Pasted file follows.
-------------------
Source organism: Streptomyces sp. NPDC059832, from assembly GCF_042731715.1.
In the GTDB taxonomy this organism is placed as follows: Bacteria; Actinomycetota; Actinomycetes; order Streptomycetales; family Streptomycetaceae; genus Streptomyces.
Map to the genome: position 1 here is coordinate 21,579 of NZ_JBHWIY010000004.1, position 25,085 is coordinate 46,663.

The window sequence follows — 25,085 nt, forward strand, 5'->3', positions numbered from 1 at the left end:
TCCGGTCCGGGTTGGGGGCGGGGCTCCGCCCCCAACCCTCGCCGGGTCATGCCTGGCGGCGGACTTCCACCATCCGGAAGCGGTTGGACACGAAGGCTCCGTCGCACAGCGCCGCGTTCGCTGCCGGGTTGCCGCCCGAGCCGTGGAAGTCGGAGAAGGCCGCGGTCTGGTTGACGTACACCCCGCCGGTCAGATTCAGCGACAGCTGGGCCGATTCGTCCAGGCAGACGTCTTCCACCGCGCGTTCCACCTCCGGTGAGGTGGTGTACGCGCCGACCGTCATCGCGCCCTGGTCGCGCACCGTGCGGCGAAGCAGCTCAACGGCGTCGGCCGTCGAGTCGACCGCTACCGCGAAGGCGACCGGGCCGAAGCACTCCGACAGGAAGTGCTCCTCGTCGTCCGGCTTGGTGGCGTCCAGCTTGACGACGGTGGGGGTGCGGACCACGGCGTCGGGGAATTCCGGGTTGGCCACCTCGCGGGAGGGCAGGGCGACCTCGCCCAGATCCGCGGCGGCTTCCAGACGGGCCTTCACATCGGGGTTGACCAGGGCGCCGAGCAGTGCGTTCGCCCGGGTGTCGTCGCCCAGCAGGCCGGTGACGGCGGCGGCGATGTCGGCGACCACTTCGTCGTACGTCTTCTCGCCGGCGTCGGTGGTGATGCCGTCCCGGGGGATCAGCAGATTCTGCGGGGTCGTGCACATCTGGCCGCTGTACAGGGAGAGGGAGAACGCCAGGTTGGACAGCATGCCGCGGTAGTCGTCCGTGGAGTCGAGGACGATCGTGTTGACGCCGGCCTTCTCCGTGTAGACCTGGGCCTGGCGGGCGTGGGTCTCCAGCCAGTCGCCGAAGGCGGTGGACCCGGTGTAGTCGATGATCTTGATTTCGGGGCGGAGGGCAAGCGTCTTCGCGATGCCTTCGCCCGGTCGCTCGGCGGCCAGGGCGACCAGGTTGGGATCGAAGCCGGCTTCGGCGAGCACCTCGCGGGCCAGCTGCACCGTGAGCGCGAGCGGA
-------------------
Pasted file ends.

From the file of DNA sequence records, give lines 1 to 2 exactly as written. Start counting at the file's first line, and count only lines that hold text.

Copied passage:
Source organism: Streptomyces sp. NPDC059832, from assembly GCF_042731715.1.
In the GTDB taxonomy this organism is placed as follows: Bacteria; Actinomycetota; Actinomycetes; order Streptomycetales; family Streptomycetaceae; genus Streptomyces.